News digest: LGBT+ people better off in Malta

From Bratislava to Komárno with a new rail operator. Take a look at timeless Czechoslovak glasses.

(Source: SME.sk / Hej,ty)

Good evening. The Wednesday, August 17 edition of Today in Slovakia is ready with the main news of the day in less than five minutes.


Slightly rainbow Slovakia

With 34 percent achieved in the latest Rainbow Europe survey, which looks at the quality of LGBT+ human rights, Slovakia ended up in 26th place.

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The country fared better than most of its neighbours, but there is still a long way to go for Slovakia, according to the International Lesbian, Gay, Bisexual, Trans and Intersex Association (ILGA).

Slovakia has done well when it comes to civil society, which means no laws limiting funds for LGBT+ organisations or banning of organisations. Conversely, the country has done nothing in categories such as intersex bodily integrity and family.

The ILGA, for example, recommends that Slovakia adopt registered partnership legislation, better hate crime laws, and a fair legal framework for legal gender recognition.

Related: Slovakia's higher position in the survey may have been due to the ILGA's late response to the suspended gender recognition protocol.

Pride: After Bratislava's Rainbow Pride, Košice will host their Pride festival from August 20 to 28. The march itself will be held on August 27.


More stories from The Slovak Spectator website:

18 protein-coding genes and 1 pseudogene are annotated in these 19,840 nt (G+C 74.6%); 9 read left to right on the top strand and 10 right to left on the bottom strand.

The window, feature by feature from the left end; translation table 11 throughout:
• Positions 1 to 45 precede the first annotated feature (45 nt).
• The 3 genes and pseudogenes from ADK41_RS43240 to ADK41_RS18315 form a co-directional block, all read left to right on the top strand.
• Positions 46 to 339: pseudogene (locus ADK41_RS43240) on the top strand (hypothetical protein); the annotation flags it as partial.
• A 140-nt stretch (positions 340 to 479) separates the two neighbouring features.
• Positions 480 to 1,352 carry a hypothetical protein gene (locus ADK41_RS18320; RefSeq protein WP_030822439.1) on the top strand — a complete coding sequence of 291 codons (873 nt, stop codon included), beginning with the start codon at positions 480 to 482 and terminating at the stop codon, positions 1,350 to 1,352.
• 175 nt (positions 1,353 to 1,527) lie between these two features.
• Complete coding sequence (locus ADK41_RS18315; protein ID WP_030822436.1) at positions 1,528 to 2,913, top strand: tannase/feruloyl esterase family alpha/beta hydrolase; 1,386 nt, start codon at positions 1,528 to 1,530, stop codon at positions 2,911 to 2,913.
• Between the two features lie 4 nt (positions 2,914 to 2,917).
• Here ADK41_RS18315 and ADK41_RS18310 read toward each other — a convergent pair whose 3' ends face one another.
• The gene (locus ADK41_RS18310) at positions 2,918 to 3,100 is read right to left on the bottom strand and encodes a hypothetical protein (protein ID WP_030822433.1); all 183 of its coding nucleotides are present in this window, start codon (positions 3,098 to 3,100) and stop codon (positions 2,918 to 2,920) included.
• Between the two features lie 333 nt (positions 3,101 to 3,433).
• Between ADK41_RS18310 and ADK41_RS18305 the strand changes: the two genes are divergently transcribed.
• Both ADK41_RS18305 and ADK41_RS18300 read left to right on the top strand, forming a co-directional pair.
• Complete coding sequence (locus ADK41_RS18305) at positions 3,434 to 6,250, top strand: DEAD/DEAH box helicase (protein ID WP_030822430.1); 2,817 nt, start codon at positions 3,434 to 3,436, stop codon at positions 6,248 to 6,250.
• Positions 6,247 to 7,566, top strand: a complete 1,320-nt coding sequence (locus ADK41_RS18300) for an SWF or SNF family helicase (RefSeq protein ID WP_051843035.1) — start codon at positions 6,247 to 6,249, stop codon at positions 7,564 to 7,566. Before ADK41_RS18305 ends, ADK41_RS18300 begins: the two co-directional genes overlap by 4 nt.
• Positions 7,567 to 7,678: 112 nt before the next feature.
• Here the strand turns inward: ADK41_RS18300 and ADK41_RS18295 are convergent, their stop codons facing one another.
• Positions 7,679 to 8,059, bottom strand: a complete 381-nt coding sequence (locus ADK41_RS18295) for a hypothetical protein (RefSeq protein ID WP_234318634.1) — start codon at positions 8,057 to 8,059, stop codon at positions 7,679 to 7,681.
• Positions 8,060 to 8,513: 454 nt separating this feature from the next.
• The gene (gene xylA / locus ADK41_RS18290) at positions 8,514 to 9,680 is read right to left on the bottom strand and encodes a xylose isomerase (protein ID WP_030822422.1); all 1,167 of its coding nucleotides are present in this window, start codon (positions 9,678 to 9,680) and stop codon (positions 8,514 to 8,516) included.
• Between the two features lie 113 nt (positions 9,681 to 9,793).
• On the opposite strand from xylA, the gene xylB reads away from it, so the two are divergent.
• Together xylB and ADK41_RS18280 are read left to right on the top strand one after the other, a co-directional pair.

• Travel: The Turzovské lakes near Gelnica are a little-known but interesting attraction in eastern Slovakia.
  • Migration: The war in Ukraine has altered the attitudes of Slovaks towards refugees.

FEATURE STORY FOR WEDNESDAY

The evolution of Czechoslovak eyeglasses

Despite communism, Czechoslovakia saw plenty of great eyewear designs, which people were not reluctant to put on their faces. Bratislava is hosting Ondřej Vicena's display of Czechoslovak eyewear.

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IN OTHER NEWS:

  • Slovalco, an aluminium plant in Žiar nad Hronom and one of the largest employers in the Banská Bystrica Region, will shut down all of its 226 furnaces by the end of September. The shutdown will last for at least one year, due to poor compensation payments from the government at a time of surging electricity prices, the company's management announced.
  • Smer, an opposition party, has filed a criminal report with the Prosecutor General's Office against several National Crime Agency investigators. The party, led by charged ex-PM Robert Fico, suspects them of sabotage.
  • Leo Express, a Czech rail operator, will run trains between Bratislava and Komárno from December 2023. Yet the Transport Ministry has said that the operator could dispatch first trains as early as this December.
  • On August 16, Slovak sprinter Ján Volko came fourth in the men's 100 at the 2022 European Athletic Championships in Munich with a time of 10.16 seconds. Only 0.03 seconds stopped him from winning the bronze.
  • Bratislava has opened six outdoor workout sites alongside the Danube: Lanfranconi Bridge, SNP Bridge, Promenáda, Tyršák and Apollo Bridge. The city also suggests five running routes around the Danube.
  • Regarding Covid-19, the parents of school pupils will continue to submit a paper to schools confirming that their child is symptomless at the start of the new school year, and every time their child returns to school after being home for more than five days (excluding weekends or holidays), the Education Ministry said.
  • Trams in Košice carrying passengers to the Nad Jazerom neighbourhood are changing their routes for two weeks, until August 31, due to repair work on the tracks.

If you have suggestions on how this news overview can be improved, you can reach us at editorial@spectator.sk.


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